Professor Roumen Daskalov

Curriculum Vitae

Roumen Daskalov is professor of modern history at the New Bulgarian University in Sofia and recurrent visiting professor at the Central European University in Budapest. He earned his MA and PhD from St. Kliment Ohridski University of Sofia. He has held various fellowships: Jean-Monnet fellowship at the European University Institute in Florence, fellowship at St. John's College, Oxford University, Mellon fellowship at the Institute for Advanced Study, Princeton, N.J., Fulbright fellowship at the University of Maryland - College Park, Humboldt fellowship at Freie Universität - Berlin, fellowship at the Netherlands Institute for Advanced Study (NIAS), most recently, an Advanced grant of the European Research Council. He is the author of ten books and more than fifty chapters in volumes and articles.

Research project at the Kolleg

Grand Narratives of the Bulgarian Middle Ages

The objective of this research is to study the Bulgarian grand (or master) narrative (Meistererzählung, grand récit) especially of the medieval and the Ottoman past. The national narrative under study encompasses the two medieval Bulgarian kingdoms and the period of Byzantine domination between them as well as the period under Ottoman rule up to the modern epoch. The first building blocks were laid down in the so-called "Romantic" histories of amateur historians during the (national) Revival epoch under the Ottomans. The master narrative was basically elaborated by the new critical "scientific" historiography of the "bourgeois" epoch and it was finally shaped by the increasingly nationalist historiography of the communist period. For a time during the 1950s it was challenged by the counter-narrative (Gegen-Erzählung) of the militant Stalinist historiography with its "socio-economic formations", classes and class struggles, etc., but even then it remained firmly within the national framework and with nationalistic overtones. The dominance of the grand national narrative continued after communism yet not unchallenged by new approaches, more critical of nationalist projections and modernizations, and more reflexive.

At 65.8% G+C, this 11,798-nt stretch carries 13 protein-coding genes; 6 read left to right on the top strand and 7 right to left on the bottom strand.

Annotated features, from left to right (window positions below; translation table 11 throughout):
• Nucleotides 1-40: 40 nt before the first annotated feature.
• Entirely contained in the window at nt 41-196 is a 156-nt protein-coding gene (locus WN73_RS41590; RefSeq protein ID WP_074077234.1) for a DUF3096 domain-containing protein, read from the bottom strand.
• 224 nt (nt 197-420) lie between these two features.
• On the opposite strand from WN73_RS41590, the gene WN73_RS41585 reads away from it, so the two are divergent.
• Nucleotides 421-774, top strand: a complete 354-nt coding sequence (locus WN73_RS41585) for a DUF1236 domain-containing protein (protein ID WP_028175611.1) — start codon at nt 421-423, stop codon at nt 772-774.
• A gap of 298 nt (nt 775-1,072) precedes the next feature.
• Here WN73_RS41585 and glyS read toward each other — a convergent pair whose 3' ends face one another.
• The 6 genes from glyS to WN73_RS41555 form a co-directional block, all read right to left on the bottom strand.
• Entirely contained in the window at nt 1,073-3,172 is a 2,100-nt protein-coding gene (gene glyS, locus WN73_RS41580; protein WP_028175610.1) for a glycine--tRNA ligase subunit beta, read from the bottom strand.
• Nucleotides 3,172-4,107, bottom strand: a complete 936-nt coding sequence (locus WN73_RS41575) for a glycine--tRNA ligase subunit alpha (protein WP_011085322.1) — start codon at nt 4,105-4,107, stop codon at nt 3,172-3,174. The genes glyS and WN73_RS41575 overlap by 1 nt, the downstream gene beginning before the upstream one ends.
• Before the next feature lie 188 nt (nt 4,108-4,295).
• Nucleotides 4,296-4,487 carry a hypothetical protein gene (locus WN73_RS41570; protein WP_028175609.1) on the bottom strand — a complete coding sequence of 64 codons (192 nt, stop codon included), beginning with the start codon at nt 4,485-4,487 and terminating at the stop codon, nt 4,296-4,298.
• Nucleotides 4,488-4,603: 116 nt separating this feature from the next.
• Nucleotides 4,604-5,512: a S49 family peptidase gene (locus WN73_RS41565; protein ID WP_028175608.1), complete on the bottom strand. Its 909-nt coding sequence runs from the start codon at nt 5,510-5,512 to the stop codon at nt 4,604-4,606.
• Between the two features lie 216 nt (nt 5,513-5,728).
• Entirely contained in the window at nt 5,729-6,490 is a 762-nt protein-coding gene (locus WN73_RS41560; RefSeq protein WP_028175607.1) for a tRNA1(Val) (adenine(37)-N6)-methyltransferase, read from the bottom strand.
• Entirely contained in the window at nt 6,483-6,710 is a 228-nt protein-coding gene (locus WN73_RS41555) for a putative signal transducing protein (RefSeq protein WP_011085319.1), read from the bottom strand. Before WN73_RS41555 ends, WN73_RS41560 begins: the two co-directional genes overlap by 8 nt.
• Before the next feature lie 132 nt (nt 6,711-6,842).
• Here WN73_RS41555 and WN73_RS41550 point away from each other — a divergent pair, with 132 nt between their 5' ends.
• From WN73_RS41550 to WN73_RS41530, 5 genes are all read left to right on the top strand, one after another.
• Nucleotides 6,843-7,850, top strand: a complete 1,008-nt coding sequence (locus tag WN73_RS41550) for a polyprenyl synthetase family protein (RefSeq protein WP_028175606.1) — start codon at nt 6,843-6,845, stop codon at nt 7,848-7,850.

Main areas of research

  • Modernization
  • Modern social history
  • Historiography of Bulgaria and the Balkans
  • The entangled and connected history of the Balkans
  • The sociology of Max Weber

Positions and memberships


  • 2002-2005 - "Contemporary European History". Cambridge University Press
  • 1994-1999 - "Studia Culturologica", published in Bulgaria
  • 1991-1992 - "Izbor", published in Bulgaria 


  • Academia Europaea (since 2013)
  • The Balkan Anthropological Association (1998-1999)
  • American Association for the Advancement of Slavic Studies (AAASS) in 2000-2002


  • Institute for the Study of the Recent Past (Sofia)


  • evaluator for the European Commission for projects in FP 6 and FP 7